Nature’s Design: 5 Tips For Life’s Decisions

The decisions we make, design our life. But seldom are we taught the invaluable skill of designing our life, often stumbling from one decision to another. 

Those who learn to observe nature, notice a beautiful balance that exists in all the designs. A harmony that has been crafted to perfection over an ocean of time. But Nature is never at rest. Just like our mind. Constantly changing. Constantly evolving.

Imagine, if we could learn the principles of design from nature. Would it change the way we make decisions for our life? Let’s try an interesting experiment in nature.  We will create some unique nature art and introduce you to the rules that guide nature’s design. Also, through short reflective walks, you will understand how the same rules apply to our own life.

We hope this experience lends you new insights for your decision making skills, and helps you design a life in which your inner and outer world are in tune with each other.

Nature’s Design Tips For Your Life

Design is nature’s way of problem solving. In this article we offer you some thought-provoking design challenges to grasp the art of nature’s design through hands-on activity. Each activity is followed by a short walk to deepen your experience as well as your learning.

These walks are based on the Japanese concept of mindful nature walks also known as Forest Bathing. If you haven’t already, do check out this short guide before you begin: What is forest bathing?

The aim of a mindful nature walk is to use our senses to quieten the mind. In the stillness, we gain new insights about human nature by growing our awareness of the nature outside. All activities are done in silence. Each activity is followed by a slow walk, focusing on one of our senses. The senses act as a bridge between the inner and outer.

This activity is part of our 12 uplifting walks that help us learn life’s most useful skills through nature.

Nature’s Design Tip #5: Impermanence

Designing 2 Spirals: For the first activity, the group is divided into pairs. Ask each participant to create a spiral from objects found in nature.  So each pair needs to create 2 interlocked spirals. Interlocked spirals enclose each other, but don’t touch each other at any point.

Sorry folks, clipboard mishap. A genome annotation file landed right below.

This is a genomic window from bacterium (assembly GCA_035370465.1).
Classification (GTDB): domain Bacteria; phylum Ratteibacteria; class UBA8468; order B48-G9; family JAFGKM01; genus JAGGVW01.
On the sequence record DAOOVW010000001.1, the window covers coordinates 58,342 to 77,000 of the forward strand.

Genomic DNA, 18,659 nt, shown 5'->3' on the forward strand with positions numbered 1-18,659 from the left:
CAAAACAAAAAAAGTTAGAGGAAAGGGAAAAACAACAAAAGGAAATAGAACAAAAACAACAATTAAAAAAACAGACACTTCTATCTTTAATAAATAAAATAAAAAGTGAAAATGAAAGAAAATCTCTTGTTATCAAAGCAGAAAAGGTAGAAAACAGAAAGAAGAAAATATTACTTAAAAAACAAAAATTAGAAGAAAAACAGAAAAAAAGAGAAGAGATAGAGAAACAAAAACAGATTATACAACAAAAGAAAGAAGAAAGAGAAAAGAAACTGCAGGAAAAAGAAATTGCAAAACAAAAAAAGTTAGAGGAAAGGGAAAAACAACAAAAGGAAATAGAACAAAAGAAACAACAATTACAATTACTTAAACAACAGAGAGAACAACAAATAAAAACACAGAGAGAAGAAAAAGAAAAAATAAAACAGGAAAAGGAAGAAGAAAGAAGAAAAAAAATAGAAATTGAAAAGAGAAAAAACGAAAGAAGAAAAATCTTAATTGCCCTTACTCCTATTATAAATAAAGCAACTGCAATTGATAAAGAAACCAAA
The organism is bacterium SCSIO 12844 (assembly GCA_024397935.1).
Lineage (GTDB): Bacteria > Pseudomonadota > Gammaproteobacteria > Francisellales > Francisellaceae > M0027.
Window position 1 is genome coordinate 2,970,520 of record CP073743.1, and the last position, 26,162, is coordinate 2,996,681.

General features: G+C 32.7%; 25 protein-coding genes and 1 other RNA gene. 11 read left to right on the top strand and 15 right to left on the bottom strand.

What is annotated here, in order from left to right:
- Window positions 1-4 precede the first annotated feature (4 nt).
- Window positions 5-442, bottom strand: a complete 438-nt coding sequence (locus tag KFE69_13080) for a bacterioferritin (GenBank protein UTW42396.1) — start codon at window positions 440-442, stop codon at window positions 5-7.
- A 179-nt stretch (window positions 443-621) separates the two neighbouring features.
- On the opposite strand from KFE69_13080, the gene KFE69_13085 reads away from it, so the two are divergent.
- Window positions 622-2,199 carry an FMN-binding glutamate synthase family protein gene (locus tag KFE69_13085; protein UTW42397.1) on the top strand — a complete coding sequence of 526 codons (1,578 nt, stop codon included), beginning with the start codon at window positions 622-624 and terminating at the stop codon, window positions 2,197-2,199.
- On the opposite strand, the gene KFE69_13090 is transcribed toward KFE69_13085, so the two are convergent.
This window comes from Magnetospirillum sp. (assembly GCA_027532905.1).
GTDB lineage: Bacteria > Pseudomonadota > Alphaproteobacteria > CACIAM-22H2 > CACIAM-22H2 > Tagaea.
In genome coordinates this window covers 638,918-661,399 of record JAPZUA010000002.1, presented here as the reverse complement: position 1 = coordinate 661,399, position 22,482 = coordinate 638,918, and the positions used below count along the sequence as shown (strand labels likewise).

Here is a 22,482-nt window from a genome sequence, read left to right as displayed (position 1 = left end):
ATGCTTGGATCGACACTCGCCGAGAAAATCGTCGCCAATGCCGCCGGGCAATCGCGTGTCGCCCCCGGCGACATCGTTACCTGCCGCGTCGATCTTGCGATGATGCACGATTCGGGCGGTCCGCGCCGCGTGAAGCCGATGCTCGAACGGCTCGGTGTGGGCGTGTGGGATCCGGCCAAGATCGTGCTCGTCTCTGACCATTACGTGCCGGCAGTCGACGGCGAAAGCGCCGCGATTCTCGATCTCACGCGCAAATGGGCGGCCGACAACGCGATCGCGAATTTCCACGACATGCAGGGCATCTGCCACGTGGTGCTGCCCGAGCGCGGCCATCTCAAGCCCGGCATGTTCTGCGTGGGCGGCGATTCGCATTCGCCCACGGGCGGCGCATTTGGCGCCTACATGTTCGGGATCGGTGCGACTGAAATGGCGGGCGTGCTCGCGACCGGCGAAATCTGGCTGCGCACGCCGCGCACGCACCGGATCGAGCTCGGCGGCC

The spiral is a metaphor for the trajectory of our lives. As humans, we try to move in an ever expanding path of growth. However, when life ends, the spiral terminates abruptly. When we observe nature’s design, we see that things serve a purpose even in the after-life. So it starts from nothing and fades back into nothing.

Impermanence can brings a new perspective to our decisions. The ability to make a good decision is also the ability to foresee its impact in the future. Consider the 10/10/10 rule. What will be the impact of your decision 10 minutes from now, 10 months later, and after 10 years. What decisions can we take for our life’s work to have meaning, even after we are no more?

Walk: Take a 10 minute silent walk and reflect on the impermanence in nature’s design. You can walk by focusing on the sounds of nature. Start by focusing on the louder sounds, and gradually mover your attention to the more softer sounds. Every sound is a song of impermanence.

Nature’s Design Tip #4: Interconnectedness

Ant Bridge: Design a bridge for ants to cross. Find any large gap in your surroundings and build a connection so that it can serve as a bridge for ants and other tiny creatures. Only use material that can be found around you, without breaking or damaging the nearby plants. This activity is also meant to be carried out in pairs or small groups. Give bonus points for the longest bridge, and for the strongest bridge.

Bridges are metaphors for interconnectedness. Creating connection helps us get from where we are, to where we want to go. There are many times in life where we get stuck at some problem. Quite often the solution is to connect with someone who can get us out of our predicament. Bridges serve as links of exchange between us and others. Learning their importance uplifts our lives.

The design of nature is filled with invisible interconnections. For example, the roots of trees in a forest are connected to each other and communicate with each other through a network of fungi. It is this interconnectedness that allows many species to co-exist and thrive.

Walk: For this segment of the silent walk,  bring your attention to your feet and the ground beneath it. With each step become aware of how deeply we are connected to the earth.

Nature’s Design Tip #3: Interdependence

Pyramid / Inverted Pyramid: Design a pyramid made up of sticks or rocks. To make it more challenging ask the participants to design an inverted pyramid, where the base is smaller than the section on top. The task might appear a bit daunting, but the secret of designing an inverted pyramid is to create proper support. Those who can figure out the trick of supporting the heavier section will be able to overcome the difficulty of imbalance.